The Japanese Embassy presented the national museum of Ethiopia with equipment for hominid fossils worth approximately six million birr. The project to improve the equipment for hominid fossil-related facilities was funded by the Japanese cultural grant –in –aid in 2008. Microscopes, projectors and iron safe cabinets where the fossils will be stored in were handed over to the Museum in 2010 but there was a delay in installing the microscopes and safes. The project aims to keep “world treasure” class human fossils found in Ethiopia stored securely and in good condition. It also aims to promote international scientific research that will lead to further discoveries and stimulate public interest and education concerning these fossils.
Professor Gen Suwa of Tokyo University and Dr. Yonas Asfaw gave a briefing concerning what exactly the equipment does and what it means to the museum. The Ardipithecus Ramidus which is 4.4 million years old and one of the most important hominid fossils in the world has already been securely stored in one of the iron safe cabinets.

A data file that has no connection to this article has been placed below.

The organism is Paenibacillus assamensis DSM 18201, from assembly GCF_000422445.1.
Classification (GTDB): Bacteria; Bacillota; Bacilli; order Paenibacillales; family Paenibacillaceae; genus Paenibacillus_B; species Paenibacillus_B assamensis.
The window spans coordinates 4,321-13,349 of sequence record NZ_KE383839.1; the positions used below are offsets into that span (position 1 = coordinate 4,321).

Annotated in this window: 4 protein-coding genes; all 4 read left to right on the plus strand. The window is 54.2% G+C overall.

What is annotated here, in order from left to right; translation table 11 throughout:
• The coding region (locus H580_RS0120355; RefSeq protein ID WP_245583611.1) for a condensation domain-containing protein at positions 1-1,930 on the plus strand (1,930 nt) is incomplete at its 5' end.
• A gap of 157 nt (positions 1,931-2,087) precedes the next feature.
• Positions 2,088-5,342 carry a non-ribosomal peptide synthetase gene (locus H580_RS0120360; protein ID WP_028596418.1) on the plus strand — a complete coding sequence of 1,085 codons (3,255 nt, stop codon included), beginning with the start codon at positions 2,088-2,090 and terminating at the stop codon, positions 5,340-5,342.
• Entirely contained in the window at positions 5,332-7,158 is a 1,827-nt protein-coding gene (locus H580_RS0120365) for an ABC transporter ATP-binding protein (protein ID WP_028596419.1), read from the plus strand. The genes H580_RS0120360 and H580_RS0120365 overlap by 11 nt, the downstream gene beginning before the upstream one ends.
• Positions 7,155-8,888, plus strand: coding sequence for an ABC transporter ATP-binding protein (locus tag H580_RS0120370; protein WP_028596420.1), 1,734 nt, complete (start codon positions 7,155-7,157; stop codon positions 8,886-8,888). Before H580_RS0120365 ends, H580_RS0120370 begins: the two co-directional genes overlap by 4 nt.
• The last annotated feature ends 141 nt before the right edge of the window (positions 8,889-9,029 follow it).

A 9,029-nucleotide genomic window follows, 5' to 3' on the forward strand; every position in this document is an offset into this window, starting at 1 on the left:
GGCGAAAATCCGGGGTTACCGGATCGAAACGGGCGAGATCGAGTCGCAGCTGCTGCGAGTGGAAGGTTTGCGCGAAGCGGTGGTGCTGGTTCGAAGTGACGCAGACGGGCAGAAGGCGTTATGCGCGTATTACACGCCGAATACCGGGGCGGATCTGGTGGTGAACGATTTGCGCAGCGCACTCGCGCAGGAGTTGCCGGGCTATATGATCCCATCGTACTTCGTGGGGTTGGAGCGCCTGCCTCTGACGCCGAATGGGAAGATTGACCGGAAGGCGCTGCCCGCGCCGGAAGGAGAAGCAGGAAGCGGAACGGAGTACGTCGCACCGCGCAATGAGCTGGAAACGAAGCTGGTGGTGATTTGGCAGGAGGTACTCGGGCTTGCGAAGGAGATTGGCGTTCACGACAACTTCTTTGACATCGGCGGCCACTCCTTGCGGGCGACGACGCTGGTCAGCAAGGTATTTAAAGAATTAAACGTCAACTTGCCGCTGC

“The equipment support helps us manage the human fossils with in our modern museum environment,” said Yonas Desta Director General of the Authority for Research and Conservation of Cultural Heritage (ARCCH).
Hiroyuki Kishino, Ambassador of Japan to Ethiopia said that he was pleased to see all the equipment properly functioning. “Africa is the cradle of mankind and we are lucky to have Lucy for all posterity,” he also stated.
Amin Abdulkadir from the Ministry of Culture and Tourism was also present at the inauguration of the facilities. He expressed his gratitude to the Japanese embassy. “ Now that we have this support, I hope to see many more discoveries in the country,” he said.